October 12, 2017 at 9:18 am

Psychology & Sociology-Criminology Alum is ‘Drug Court’ Case Manager

A smiling Carly McGinnis

Carly McGinnis

After graduating from Ohio University with her B.A. in Psychology and Sociology-Criminology from the College of Arts and Sciences, Carly McGinnis ’14 earned Masters in Global Security & Intelligence at Point Park University. Soon after graduating, she felt like something was missing and was unsure if she wanted to pursue a career related to her Master’s degree.

In the summer of 2016, McGinnis started working at a non-profit as Reentry Caseworker at the local jail. She facilitated classes to women and gave them the tools to get ahead upon release from jail. She led discussions on the theory of change, helped her students establish new ways to look at situations and assisted them in setting goals for their future.

Still, although she wanted to continue helping individuals in the criminal justice system, she wanted to make a bigger impact. She turned to the treatment side of things.

Case Management in ‘Drug Court’

Recently, she started working as a Criminal Justice Case Management Specialist at the Washington Drug & Alcohol Commission.

She is the case manager for The Restrictive Treatment Program, also known as “Drug Court.” The program brings the full weight of the criminal justice system down on non-violent substance abusing offenders. The 40 individuals on her caseload have all received state prison sentences, but can stay out of prison by pleading to 23 months in The Restrictive Treatment Program. Most of these individuals are housed in the county jail.

Once she receives a referral, she conducts a drug and alcohol assessment. The assessment consists of drug/alcohol history, abstinence periods, mental health and medication history, physical health problems, past and current legal history/charges, family/origin, tobacco usage, employment/education history, etc. Once all of the data has been collected McGinnis makes a Level of Care recommendation. Typically, her recommendation is for these individuals to go to long-term treatment followed by a halfway house, which is a six to nine month period. There is a higher likelihood of success when the individual receives more intensive and long-term treatment.

As the case manager, she stays in touch with the therapist at the rehabilitation facility to ensure the individual is following all treatment recommendations. After the 6-9 month period of being away at treatment the individual will return to Washington, PA to complete an Intensive Outpatient level of care. While going to treatment regularly, the individual is expected to go to Alcoholics Anonymous/Narcotics Anonymous meetings, drug test, complete community service, and meet with their probation officer on a day-to-day basis. The individual is expected to be in court twice a month to discuss their case with the Judge. Before each court date, McGinnis and the Restrictive Treatment Program team meet with the Judge to discuss the individual and any issues or concerns they have.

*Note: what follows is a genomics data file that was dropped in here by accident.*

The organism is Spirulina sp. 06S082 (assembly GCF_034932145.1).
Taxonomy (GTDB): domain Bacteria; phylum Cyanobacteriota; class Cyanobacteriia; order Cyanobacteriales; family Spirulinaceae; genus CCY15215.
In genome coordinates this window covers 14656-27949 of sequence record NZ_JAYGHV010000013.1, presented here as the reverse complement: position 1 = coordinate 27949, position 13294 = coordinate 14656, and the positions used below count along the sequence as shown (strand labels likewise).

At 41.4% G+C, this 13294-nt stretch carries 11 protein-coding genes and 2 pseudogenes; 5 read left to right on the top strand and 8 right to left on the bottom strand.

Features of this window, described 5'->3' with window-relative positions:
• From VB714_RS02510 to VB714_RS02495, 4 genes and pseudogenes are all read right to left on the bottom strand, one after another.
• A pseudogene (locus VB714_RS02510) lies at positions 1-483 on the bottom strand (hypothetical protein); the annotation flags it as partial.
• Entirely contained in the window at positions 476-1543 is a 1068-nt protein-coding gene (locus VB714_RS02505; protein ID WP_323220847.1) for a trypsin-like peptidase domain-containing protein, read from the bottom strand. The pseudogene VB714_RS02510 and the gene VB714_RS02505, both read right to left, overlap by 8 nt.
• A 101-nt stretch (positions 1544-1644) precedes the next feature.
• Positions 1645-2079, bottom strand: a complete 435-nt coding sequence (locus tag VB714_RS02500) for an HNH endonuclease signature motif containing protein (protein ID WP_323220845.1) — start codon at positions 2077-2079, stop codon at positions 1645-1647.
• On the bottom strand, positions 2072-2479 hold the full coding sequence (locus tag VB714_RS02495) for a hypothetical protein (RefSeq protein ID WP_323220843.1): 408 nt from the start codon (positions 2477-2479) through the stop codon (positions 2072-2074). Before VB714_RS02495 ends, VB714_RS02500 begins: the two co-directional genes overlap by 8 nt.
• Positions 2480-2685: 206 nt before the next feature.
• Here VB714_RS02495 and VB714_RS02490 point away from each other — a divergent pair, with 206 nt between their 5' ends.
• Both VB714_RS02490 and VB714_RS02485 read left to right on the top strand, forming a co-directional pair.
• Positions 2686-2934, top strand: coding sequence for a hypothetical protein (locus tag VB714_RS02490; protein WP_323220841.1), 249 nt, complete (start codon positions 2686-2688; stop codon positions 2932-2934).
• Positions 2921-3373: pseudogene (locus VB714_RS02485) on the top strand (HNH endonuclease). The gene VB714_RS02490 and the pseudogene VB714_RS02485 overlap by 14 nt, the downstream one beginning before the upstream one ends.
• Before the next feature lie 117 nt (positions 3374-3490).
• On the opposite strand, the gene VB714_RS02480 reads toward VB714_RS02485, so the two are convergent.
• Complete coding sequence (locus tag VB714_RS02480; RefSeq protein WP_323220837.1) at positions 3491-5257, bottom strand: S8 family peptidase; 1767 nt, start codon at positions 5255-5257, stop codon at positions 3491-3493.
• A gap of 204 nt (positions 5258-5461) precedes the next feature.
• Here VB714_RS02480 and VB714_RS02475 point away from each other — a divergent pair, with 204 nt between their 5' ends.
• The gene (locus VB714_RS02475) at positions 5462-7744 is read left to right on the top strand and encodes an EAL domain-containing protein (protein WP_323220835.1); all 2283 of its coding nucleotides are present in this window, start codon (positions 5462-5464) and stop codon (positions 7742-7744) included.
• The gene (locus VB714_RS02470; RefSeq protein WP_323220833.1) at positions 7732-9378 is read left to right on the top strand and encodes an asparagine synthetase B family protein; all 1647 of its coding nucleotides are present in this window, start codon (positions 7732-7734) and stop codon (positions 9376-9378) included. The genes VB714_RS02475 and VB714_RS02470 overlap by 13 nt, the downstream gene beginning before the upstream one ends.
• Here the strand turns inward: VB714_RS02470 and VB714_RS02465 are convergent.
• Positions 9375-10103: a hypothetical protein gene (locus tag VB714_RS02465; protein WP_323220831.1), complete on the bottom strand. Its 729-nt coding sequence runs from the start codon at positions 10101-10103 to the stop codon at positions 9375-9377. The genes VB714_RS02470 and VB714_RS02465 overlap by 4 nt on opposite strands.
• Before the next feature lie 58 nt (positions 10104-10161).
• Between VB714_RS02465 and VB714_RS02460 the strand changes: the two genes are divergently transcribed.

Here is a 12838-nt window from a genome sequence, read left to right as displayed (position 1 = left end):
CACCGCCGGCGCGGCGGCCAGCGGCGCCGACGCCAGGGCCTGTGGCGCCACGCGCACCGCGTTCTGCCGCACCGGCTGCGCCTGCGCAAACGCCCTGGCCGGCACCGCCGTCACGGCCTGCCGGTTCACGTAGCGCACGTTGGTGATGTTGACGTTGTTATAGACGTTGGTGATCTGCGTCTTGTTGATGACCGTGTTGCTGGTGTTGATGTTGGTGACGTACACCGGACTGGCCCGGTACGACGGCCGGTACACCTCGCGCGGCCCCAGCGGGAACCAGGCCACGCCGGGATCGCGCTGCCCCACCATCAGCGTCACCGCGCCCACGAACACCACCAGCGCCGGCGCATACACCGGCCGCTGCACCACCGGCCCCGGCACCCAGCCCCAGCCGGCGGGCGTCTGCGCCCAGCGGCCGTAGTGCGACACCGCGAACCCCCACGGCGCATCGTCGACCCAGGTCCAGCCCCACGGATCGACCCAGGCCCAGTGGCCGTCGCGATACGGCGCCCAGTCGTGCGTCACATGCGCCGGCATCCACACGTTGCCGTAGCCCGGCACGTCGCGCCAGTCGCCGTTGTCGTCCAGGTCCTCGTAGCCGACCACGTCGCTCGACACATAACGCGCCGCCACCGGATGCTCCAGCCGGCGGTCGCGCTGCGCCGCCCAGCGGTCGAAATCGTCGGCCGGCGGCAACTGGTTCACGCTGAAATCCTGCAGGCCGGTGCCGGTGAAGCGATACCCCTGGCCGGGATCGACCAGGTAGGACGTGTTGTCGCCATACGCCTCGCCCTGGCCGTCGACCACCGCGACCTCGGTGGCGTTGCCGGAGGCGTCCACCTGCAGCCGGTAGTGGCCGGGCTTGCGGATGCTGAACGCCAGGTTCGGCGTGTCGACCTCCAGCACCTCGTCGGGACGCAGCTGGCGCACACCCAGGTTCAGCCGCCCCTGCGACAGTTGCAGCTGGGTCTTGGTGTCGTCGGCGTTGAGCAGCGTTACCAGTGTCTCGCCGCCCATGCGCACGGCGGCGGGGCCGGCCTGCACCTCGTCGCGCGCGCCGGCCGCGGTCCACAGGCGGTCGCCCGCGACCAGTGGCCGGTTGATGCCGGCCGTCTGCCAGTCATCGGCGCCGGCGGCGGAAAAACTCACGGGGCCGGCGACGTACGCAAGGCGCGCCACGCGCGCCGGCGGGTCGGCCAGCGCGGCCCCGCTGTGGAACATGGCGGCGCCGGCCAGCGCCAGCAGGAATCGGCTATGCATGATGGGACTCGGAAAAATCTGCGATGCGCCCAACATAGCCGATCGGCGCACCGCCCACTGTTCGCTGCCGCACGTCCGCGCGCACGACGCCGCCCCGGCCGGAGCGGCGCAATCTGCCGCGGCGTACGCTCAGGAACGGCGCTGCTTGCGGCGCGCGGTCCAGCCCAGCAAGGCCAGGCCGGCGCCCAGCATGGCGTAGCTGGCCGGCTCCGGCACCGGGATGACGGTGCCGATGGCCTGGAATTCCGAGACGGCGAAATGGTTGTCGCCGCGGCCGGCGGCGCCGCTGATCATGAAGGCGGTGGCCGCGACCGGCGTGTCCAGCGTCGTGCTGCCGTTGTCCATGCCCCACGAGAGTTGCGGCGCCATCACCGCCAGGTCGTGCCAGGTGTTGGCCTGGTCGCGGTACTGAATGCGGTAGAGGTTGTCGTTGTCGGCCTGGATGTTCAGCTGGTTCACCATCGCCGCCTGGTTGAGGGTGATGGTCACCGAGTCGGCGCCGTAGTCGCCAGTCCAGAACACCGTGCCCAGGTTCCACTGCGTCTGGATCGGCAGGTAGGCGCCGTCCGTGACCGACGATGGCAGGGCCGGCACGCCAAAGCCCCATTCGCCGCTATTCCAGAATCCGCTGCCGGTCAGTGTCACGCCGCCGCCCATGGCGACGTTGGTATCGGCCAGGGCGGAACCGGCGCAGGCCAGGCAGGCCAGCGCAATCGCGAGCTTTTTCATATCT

The Restrictive Treatment Program team consists of McGinnis and a second case manager, Adult Probation officers, the District Attorney’s office, Public Defender’s office and the Judge.  The main goal of the team is to help addicts in the criminal justice system by fully addressing their treatment needs and coordinating social service resources to improve their lives, thereby reducing recidivism.

The Best Part

What McGinnis loves most about her job is helping these individuals change their lives and watching them see and realize that they are capable of change. Sometimes the highlight of her day is receiving a positive call or email about an individual doing great and exceeding all treatment expectations and requirements. She knows people see so much in the media about overdoses, but she frequently sees the better outcomes.

“If we lived in a perfect world,” she says, “I would never see these individuals relapse or spend another night inside of a jail cell. With the heroin crisis people in the United States are facing today, that may never happen. But if I can assist someone in changing their life, that is a win at the end of the day for me. I believe people need to see more positive news stories that addicts can recover, which could aid in eliminating the stigma of addiction as well.”

Her OHIO Experience

McGinnis gives a lot of credit to Ohio University. After majoring in Sociology/Psychology and specializing in Criminology, she knew her path in life was to work with individuals in the criminal justice system.

“Ohio University prepared me for this career and I have to give praise to many of the Professors that I still look up to today, including Dr. Jennifer Steele, who really sparked my interest in criminology. Her class taught me so much about the criminal justice system. I would do anything to come back and have the Ohio University experience again. Four years went by way too fast!”

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